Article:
Mar 2, 2012

[Movies] Star Trek II: The Wrath of Khan (1982)

The original Star Trek TV series had very strong Western story elements at its core. Here you had a lone ship exploring the new frontiers of the galaxy in an effort to meet new civilizations and explore strange new worlds. Thus he parallels between Star Trek and the pioneer days of the "old West" are easy to draw.

And yet when Star Trek finally started to explore the strange new reality of the movie world, they lost a lot of that fire and spirit of adventure with a rather cerebral story and glacial pacing at times. This time around they opted to change things significantly with this sequel by trying to return to the action and adventure that has been at the core of many of Star Trek's original TV episodes.

And for the most part, I think it worked.

This sequel is often touted as one of, if not the best of all the Star Trek movies that have been released thus far, and I find it harder to argue against that point. The movie just wonderfully managed to balance the diverse elements that factored into the production to end up with a story that just worked on so many levels. With strong characters, generally impressive acting, and good old fashioned action, the end result remains pretty impressive until today.


Star Trek II: The Wrath of Khan, is the first movie sequel in the Star Trek science fiction movie franchise and was released in 1982. The movie was directed by Nicholas Meyer with a screenplay by Jack B. Sowards and Nicholas Meyer. So yeah, Star Trek creator Gene Roddenberry was not too involved this time around.

In terms of the core plot, the movie starts with the USS Reliant on a survey mission looking for a suitably lifeless planet to test the Genesis Device on. Captain Clark Terrell and Commander Pavel Chekov (Walter Koenig) beam down to the surface of Ceti Alpha VI where they are ambushed by the forces of the genetically engineered Khan Noonien Singh (Ricardo Montalban) from the TOS episode "Space Seed". The planet had once been lush and fertile until an interstellar incident disrupted the planet's ecosystem. And now Khan was out for revenge - and he planned on using the Reliant to help him get his way.

Back home (har har), we meet Lieutenant Saavik (Kirstie Alley) in command of the USS Enterprise in a daring rescue mission. Of course it turns out that this is an elaborate simulation known at the Academy as the Kobayashi Maru with Captain Spock (Leonard Nimoy) overseeing the training. Eventually Spock's trainees take the Enterprise out for a training mission that soon becomes a rescue mission after they receive a distress call from the research station Regula I. Admiral Kirk (William Shatner), who had been observing Spock's trainees, then takes command of the ship given the new mission.

This is the Star Trek movie that a lot of fans wished had been the first one. And I can't fault them for that kind of thinking. I mean come on, this movie had all the core elements of a great adventure. We had strong character interconnections because of well-established back story. There were some great ship-to-ship fights and intensely suspenseful moments. We even had an old flame and some surprise revelations here and there. And of course that killer ending.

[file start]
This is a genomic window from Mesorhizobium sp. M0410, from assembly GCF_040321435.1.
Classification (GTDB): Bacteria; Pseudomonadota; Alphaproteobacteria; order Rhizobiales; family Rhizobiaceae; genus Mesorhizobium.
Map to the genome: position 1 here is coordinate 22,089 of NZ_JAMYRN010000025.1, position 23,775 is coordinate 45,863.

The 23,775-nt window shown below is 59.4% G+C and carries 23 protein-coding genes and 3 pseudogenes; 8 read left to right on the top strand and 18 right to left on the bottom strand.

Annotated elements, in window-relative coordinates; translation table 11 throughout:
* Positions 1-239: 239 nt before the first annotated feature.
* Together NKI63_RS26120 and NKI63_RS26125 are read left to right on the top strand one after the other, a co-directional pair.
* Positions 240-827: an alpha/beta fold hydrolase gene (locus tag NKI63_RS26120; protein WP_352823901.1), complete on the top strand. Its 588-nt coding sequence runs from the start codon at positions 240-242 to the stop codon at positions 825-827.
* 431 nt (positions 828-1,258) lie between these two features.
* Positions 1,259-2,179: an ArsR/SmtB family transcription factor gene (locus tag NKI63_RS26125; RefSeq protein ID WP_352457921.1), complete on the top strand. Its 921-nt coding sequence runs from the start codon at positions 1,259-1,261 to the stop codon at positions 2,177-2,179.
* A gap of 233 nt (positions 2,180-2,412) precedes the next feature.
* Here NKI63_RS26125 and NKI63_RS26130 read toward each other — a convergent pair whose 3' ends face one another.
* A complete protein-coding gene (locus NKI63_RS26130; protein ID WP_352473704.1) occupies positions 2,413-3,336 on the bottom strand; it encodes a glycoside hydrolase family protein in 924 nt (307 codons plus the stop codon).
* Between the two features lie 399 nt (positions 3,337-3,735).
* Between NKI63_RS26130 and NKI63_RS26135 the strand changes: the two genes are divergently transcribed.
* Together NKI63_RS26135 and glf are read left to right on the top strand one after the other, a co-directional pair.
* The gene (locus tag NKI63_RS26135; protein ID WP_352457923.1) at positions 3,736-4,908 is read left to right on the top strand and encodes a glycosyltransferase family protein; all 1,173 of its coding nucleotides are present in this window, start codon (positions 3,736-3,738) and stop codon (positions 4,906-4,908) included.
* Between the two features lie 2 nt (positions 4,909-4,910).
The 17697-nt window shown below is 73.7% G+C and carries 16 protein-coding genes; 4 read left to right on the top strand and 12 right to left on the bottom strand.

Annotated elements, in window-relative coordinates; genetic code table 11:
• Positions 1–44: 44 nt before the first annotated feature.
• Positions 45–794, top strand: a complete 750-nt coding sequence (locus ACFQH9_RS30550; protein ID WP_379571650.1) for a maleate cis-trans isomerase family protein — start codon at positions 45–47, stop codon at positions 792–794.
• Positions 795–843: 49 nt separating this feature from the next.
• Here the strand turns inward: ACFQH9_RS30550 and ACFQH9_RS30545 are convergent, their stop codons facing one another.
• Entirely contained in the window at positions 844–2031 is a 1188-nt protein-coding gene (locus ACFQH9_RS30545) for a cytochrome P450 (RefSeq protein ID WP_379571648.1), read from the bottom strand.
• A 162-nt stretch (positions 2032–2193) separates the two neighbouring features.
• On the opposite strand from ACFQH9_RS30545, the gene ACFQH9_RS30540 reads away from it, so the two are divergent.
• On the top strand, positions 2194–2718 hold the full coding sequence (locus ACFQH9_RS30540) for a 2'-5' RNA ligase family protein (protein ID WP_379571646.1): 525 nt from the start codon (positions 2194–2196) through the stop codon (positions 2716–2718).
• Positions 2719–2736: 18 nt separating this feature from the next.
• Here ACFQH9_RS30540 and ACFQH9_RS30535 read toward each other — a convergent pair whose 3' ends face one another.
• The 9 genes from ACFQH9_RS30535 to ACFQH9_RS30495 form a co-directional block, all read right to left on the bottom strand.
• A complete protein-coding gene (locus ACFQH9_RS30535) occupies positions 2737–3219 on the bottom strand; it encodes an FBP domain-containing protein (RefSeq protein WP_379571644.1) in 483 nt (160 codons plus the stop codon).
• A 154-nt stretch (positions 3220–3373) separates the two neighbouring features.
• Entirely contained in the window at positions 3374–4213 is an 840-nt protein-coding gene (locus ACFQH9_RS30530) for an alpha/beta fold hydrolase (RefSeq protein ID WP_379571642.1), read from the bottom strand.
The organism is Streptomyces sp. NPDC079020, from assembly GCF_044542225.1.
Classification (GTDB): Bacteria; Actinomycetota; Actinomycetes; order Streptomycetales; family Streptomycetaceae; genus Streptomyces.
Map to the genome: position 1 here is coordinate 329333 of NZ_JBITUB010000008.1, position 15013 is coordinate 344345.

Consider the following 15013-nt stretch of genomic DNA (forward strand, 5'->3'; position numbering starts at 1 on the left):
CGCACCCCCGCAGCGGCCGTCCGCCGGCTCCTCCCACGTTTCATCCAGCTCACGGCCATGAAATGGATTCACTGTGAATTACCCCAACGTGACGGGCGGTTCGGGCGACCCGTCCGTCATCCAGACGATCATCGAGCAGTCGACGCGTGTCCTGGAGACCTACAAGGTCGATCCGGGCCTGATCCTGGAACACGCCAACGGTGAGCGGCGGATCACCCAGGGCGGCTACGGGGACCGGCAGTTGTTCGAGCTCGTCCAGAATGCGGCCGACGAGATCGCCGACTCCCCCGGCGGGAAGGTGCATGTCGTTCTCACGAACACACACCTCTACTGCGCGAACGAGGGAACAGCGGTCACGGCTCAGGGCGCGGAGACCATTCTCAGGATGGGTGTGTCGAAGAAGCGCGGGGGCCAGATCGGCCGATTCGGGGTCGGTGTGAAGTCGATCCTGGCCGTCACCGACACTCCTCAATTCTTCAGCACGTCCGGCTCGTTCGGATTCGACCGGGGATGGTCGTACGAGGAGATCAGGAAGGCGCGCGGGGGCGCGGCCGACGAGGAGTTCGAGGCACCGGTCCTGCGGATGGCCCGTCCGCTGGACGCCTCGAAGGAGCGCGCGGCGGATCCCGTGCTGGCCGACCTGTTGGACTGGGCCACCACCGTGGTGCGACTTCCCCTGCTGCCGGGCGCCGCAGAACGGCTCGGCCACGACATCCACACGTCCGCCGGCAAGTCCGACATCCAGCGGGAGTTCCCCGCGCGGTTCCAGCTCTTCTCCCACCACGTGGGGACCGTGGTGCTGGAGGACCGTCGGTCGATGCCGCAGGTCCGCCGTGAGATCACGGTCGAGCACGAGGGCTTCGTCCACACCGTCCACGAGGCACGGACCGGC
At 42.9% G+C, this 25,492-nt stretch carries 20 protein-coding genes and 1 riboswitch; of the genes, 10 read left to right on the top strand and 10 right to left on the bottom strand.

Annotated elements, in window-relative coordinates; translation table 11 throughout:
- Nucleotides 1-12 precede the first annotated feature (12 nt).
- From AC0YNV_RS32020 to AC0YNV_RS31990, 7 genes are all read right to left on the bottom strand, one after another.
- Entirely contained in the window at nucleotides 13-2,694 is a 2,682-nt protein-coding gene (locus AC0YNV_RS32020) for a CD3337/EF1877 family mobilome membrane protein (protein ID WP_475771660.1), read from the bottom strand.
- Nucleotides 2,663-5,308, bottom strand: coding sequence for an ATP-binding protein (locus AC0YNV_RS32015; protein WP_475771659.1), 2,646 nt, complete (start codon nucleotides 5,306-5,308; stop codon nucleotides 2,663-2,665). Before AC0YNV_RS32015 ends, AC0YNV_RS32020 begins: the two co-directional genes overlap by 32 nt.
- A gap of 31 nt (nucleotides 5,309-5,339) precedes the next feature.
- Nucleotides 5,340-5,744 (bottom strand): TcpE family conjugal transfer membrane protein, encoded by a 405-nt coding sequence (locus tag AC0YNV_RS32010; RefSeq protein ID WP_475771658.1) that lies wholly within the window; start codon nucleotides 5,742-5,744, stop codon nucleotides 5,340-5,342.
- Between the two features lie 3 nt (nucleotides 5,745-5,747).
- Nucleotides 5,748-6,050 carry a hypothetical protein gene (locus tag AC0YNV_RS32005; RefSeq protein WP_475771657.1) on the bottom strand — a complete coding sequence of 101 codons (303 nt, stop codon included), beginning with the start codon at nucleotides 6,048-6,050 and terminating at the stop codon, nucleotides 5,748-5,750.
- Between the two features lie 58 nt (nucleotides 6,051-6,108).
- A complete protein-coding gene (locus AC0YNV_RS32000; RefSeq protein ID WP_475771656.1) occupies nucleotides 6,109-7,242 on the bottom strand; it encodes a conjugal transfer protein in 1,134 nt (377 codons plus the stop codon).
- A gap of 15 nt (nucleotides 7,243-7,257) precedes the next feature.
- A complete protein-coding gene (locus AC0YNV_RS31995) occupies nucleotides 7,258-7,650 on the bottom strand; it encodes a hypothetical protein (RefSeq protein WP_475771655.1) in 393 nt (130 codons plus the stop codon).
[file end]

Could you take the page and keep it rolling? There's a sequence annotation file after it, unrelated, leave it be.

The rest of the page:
Khan and his followers in Star Trek II: The Wr...
Image via Wikipedia
A lot of what made this movie so great definitely had to do with Ricardo Motalban reprising his role as Khan (along with the supporting role of Khan's exposed chest). To give such a talented actor control over such a well-written character really went a long way to defining this movie. And come on, with a villain like that, you can only make the heroes look that much better in sheer contrast. The man made a science fiction movie almost seem like Shakespeare.

The evolution of the roles of the various characters was good too. For example, seeing Chekov finally with a different crew given his experience an officer or even Spock as an instructor at the Academy. The movie was able to touch on better presenting the growth of the characters since the TV show had ended - something that the first movie had only touched on very briefly before the burden of its own complex plot brought the whole thing down. Here the touches were somewhat subtle but still pervasive enough to be noticed (and appreciated) by the fans.

And the big final battle was just beautiful - a wonderful representation of what makes fighting in three dimensions so tricky. And what's more fun is the fact that submarine captains already deal with this issue given current naval technology, so this really mostly transplanting things learned there to the futuristic setting.

I'd love to talk about the ending more, but that would spoil things for those new generations of Star Trek fans who still have yet to see the movie. But man, it is quite the pivotal end that really presents the maturity of the characters and perhaps some of the best lines of dialog in the franchise. And I know I say that with a degree of bias and being somewhat emotionally compromised for a movie that I love so much. So you can take that last assessment as you will.

Star Trek II: The Wrath of Khan is definitely the best of all the Star Trek movies in my book. It's a movie that I never tire of watching over and over again and one that I use to introduce newer folks to the franchise. Thus it proudly gets 5 quotations from classic literature as stated by Khan in the middle of battle out of a possible 5.




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